“It gave them eight hours of football as well at a good standard built into their week.
Congratulations to former pupil Tomos Williams on being selected to win his first cap for Wales against South Africa in Washington DC on Saturday. Pob lwc Tomos. pic.twitter.com/32xboiNtmd
— Headteacher (@TreorchyComp) May 31, 2018
“We then did the same with rugby, but at the same time I was keen that we did something for girls’ sports as well. So, we created a netball academy in the same vein.”
It means that jointly the school and Rhondda Netball now offer training nights and league matches for age group teams, as well as the in-school academy for the over-16s.
With close to 1,700 pupils at the school, that’s a big undertaking – especially when there have not been the foundations laid by an active netball club scene.
There are also sessions aimed at primary school girls – the Rhondda Rascals for under 5s & under 7s – as well as the Back To Netball initiative for those of all ages whose school days are behind them.
“Quite often, when I have asked our female PE teachers why they can’t operate things at the same level as football and rugby, they tell me it can be difficult to access support,” says Jones.
“There are clubs galore here for rugby and football and the like, so WRU and the FAW are active in this area. That’s not the case for sports like netball and hockey where the budgets are much smaller.
“With netball provision, unless a school was providing the opportunities, then it simply didn’t exist in this area.”
Wales enjoyed a hugely impressive Women’s World Cup qualifying campaign.
— BBC Sport Wales (@BBCSportWales) December 5, 2018
By working closely with Rhondda Netball, the schools and head teachers like Jones have been able to be catalysts for change. The model is innovative and it’s hard to argue with the results.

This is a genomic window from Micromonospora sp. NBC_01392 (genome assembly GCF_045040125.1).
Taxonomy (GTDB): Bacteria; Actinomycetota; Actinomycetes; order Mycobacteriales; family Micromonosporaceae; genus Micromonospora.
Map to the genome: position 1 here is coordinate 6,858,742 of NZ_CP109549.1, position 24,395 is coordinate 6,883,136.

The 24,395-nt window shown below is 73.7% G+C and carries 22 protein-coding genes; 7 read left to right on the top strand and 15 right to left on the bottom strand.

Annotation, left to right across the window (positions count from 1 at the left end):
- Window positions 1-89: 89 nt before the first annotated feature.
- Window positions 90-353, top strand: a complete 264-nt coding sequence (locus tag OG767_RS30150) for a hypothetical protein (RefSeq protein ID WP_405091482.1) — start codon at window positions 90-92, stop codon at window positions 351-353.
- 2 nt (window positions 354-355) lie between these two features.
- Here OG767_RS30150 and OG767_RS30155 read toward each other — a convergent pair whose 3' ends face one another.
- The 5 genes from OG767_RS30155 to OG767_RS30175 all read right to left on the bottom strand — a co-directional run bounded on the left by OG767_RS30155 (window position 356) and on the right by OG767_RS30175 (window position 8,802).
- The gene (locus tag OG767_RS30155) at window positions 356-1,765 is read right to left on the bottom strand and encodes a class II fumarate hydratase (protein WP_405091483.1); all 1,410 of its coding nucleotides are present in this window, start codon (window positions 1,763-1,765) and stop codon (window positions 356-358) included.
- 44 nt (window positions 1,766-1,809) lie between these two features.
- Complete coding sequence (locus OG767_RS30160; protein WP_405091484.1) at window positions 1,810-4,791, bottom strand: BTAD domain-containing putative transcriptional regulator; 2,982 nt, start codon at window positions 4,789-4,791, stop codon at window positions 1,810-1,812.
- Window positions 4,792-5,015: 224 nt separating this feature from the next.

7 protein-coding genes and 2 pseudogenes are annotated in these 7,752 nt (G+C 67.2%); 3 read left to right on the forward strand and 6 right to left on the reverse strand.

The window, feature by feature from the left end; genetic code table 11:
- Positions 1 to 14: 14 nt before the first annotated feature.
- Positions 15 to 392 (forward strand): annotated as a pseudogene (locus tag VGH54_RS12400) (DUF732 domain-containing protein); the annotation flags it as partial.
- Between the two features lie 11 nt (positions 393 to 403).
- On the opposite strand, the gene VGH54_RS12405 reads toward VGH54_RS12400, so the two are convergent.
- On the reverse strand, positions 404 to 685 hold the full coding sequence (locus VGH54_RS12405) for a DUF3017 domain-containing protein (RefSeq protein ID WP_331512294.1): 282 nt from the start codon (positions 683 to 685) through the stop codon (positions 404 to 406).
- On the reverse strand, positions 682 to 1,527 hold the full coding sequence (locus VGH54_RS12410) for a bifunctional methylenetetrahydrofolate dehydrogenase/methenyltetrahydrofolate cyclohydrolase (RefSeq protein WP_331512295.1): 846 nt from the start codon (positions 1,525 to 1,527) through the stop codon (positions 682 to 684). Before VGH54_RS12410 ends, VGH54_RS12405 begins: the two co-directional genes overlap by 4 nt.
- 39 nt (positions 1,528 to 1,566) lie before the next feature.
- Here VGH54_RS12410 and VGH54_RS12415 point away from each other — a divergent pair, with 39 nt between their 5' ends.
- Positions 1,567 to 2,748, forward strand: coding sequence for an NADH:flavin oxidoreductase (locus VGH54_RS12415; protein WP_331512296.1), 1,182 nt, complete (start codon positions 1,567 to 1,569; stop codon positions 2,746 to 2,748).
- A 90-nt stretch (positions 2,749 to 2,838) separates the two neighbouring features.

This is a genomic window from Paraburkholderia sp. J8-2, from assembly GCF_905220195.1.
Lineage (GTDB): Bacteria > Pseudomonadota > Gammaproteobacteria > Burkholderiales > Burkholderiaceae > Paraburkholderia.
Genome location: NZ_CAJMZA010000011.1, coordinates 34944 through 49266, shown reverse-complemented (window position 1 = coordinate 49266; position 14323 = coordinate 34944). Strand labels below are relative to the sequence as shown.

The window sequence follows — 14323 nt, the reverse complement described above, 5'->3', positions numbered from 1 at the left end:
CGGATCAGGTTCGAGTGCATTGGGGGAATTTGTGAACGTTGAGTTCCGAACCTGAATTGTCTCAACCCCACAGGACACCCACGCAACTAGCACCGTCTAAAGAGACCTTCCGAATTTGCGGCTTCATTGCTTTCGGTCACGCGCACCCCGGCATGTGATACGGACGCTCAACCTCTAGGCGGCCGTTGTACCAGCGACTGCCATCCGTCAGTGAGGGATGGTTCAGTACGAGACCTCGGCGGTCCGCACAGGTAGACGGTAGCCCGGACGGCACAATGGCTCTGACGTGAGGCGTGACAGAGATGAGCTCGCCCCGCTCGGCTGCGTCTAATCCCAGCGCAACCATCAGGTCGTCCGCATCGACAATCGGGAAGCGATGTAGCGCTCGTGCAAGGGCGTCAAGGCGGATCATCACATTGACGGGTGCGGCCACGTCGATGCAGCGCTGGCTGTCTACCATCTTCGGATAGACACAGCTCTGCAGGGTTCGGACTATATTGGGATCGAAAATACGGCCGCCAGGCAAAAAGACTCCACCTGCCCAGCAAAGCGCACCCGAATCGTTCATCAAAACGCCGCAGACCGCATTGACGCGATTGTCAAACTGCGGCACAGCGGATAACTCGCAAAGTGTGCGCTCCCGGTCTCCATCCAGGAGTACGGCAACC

Other schools and their heads in the area have also got on board and as a result of their determination to level the playing field for boys and girls, netball is thriving.
“We’ve supported the development of male rugby and football in the region so there was never any question about us doing the same for female sport” says Jones.
“It’s a benefit not just for our girls, but for the whole community. Participation rates within our own school set-up are significant and it’s hard to believe the numbers that are now playing netball.
“I went down to watch our girls play netball the other day and there were loads of people there and I’m sure that can be attributed to our partnership with Rhondda Netball. Netball is becoming a much bigger deal to everyone because the opportunities are now there.
“I think Lawrie and his team are doing a brilliant job for the community. Hats off to him. He’s got energy and enthusiasm and believes that everything can be done. It’s an entrepreneurial mindset.
“There was a gap that needed to be filled and they are filling it. Hopefully, it will go on to greater success.
“Sports need to engage youngsters to come into their spheres and then work hard to keep them in. Otherwise, they can be tempted to go off to other sports, or even just spend time on the X-Box.
“You have to hook children in and keep them hooked and if their parents are involved there’s a greater chance of the child sticking with it.”
That future Welsh netball international from Treorchy could be hooked already.